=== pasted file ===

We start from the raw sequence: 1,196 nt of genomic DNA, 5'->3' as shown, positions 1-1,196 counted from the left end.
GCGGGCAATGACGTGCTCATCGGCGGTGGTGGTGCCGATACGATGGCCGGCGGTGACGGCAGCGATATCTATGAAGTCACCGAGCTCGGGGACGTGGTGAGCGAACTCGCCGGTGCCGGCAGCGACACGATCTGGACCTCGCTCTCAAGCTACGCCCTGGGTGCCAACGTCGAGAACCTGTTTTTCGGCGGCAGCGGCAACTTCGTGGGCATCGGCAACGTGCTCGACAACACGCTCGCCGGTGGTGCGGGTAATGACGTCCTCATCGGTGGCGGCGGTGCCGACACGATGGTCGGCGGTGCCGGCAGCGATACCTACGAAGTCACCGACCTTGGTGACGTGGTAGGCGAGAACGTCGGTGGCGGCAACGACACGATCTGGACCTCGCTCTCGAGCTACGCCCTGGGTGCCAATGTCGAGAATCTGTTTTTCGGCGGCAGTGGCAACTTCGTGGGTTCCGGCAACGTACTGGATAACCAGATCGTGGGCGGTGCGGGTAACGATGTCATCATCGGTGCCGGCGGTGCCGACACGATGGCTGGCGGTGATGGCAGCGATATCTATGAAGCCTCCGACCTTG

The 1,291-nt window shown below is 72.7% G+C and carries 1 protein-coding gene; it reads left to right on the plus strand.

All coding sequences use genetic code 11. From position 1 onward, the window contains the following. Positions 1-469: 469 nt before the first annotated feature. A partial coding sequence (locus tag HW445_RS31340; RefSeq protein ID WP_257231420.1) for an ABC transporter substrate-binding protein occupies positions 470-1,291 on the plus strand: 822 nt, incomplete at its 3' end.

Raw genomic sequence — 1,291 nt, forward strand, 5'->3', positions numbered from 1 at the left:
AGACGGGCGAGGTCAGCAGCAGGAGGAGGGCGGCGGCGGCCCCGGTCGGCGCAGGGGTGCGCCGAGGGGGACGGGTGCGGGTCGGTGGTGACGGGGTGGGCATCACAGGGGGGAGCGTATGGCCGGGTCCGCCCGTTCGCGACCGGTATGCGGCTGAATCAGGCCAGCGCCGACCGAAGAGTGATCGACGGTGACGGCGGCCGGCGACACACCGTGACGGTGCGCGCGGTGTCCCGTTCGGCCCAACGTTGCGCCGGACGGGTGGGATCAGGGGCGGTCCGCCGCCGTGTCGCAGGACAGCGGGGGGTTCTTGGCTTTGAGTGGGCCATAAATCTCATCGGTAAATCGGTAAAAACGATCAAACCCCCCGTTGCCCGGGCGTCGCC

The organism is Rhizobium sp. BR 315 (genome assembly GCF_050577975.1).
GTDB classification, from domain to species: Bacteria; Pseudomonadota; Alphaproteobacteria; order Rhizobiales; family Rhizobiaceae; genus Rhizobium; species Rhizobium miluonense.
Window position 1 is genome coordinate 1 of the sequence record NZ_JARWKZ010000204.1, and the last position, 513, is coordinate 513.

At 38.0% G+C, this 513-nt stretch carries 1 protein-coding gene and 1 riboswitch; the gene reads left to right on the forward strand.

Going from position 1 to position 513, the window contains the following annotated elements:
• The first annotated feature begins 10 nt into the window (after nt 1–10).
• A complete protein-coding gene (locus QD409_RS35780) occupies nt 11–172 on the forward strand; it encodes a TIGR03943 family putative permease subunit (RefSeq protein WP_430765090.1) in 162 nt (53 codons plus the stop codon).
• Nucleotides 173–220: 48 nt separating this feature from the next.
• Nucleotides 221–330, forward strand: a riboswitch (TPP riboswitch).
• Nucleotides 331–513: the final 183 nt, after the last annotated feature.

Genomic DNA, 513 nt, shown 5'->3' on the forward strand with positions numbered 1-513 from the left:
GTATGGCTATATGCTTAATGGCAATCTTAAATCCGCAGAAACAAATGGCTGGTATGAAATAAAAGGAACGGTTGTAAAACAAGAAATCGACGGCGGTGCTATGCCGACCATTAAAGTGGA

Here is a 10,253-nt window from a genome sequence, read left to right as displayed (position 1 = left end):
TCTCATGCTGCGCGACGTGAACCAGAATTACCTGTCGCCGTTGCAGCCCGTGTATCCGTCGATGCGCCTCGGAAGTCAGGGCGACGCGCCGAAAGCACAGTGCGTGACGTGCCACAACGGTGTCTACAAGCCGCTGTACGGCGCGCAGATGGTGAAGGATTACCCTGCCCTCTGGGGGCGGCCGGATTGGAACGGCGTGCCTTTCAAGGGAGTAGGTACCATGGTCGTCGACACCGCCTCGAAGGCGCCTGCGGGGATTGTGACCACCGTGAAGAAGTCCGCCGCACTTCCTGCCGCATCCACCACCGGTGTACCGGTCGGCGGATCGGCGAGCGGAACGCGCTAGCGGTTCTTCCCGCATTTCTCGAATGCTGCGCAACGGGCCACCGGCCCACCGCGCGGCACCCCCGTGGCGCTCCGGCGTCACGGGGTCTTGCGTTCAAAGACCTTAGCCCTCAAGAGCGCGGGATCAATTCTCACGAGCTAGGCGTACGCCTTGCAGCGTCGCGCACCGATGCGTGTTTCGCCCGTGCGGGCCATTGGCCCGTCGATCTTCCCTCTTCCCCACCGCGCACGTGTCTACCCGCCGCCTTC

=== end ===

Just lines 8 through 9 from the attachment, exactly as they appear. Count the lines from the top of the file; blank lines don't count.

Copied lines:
GTDB classification, from domain to species: Bacteria; Pseudomonadota; Alphaproteobacteria; order Rhizobiales; family Rhizobiaceae; genus Rhizobium; species Rhizobium miluonense.
Window position 1 is genome coordinate 1 of the sequence record NZ_JARWKZ010000204.1, and the last position, 513, is coordinate 513.